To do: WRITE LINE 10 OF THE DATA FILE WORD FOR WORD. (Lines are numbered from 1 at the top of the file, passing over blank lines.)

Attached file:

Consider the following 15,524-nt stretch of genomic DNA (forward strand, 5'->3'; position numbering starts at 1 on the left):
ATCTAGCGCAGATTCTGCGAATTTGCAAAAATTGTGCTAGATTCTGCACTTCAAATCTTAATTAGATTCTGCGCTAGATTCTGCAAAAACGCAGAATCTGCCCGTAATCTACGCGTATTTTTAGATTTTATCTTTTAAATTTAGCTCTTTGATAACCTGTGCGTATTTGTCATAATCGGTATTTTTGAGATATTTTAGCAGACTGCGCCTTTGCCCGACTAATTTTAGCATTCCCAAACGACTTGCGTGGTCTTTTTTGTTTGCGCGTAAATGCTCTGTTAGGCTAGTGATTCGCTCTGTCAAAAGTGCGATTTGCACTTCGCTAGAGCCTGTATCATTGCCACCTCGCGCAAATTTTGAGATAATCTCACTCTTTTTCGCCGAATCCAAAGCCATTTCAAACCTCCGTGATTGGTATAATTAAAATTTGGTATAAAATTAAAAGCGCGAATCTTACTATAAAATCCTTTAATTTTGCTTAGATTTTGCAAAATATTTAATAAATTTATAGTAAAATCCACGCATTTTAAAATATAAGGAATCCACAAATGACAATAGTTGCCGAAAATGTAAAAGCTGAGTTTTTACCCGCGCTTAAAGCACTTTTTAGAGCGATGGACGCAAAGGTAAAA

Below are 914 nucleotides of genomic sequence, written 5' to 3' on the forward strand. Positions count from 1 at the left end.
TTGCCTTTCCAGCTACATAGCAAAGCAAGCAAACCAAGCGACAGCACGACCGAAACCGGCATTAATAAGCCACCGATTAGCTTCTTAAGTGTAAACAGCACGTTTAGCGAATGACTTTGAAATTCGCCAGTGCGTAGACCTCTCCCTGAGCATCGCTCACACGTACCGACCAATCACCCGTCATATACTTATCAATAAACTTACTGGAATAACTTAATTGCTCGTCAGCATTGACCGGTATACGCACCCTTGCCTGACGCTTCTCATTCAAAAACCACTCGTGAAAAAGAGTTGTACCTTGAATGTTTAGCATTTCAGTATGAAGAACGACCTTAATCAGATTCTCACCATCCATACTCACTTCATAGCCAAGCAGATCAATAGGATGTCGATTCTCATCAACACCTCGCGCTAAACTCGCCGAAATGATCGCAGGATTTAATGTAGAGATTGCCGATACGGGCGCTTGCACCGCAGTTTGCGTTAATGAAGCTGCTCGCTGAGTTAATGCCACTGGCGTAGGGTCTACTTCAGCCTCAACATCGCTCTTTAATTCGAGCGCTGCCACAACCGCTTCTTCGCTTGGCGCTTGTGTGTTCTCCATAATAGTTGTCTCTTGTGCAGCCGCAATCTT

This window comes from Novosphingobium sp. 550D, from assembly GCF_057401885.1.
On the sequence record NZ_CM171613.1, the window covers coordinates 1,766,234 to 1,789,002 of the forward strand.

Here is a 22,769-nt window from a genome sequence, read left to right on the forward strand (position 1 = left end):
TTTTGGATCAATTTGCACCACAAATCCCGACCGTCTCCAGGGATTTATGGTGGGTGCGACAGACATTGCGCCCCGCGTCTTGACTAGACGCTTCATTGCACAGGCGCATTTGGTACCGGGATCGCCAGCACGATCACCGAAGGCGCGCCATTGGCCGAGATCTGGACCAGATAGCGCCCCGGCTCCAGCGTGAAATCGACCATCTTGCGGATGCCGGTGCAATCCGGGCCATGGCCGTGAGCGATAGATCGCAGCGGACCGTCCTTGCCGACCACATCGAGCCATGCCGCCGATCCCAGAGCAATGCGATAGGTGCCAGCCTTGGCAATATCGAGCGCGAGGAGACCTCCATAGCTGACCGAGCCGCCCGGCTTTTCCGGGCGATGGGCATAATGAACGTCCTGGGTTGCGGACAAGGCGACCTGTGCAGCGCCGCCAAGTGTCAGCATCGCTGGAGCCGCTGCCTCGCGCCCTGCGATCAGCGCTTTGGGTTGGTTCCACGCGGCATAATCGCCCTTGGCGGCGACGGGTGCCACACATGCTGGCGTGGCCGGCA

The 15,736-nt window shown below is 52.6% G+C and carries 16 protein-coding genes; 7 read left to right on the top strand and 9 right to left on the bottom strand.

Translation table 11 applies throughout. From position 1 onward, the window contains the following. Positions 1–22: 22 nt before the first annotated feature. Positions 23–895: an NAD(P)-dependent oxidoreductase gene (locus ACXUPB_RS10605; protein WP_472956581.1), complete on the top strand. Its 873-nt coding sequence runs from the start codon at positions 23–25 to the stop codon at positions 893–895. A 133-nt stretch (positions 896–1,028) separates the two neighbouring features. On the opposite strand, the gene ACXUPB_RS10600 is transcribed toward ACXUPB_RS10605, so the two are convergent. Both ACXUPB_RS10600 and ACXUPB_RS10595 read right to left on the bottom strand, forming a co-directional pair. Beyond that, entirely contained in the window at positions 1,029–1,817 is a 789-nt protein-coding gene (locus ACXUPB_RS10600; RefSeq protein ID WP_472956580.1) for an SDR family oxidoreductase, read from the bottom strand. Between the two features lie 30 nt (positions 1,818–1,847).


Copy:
Translation table 11 applies throughout. From position 1 onward, the window contains the following. Positions 1–22: 22 nt before the first annotated feature. Positions 23–895: an NAD(P)-dependent oxidoreductase gene (locus ACXUPB_RS10605; protein WP_472956581.1), complete on the top strand. Its 873-nt coding sequence runs from the start codon at positions 23–25 to the stop codon at positions 893–895. A 133-nt stretch (positions 896–1,028) separates the two neighbouring features. On the opposite strand, the gene ACXUPB_RS10600 is transcribed toward ACXUPB_RS10605, so the two are convergent. Both ACXUPB_RS10600 and ACXUPB_RS10595 read right to left on the bottom strand, forming a co-directional pair. Beyond that, entirely contained in the window at positions 1,029–1,817 is a 789-nt protein-coding gene (locus ACXUPB_RS10600; RefSeq protein ID WP_472956580.1) for an SDR family oxidoreductase, read from the bottom strand. Between the two features lie 30 nt (positions 1,818–1,847).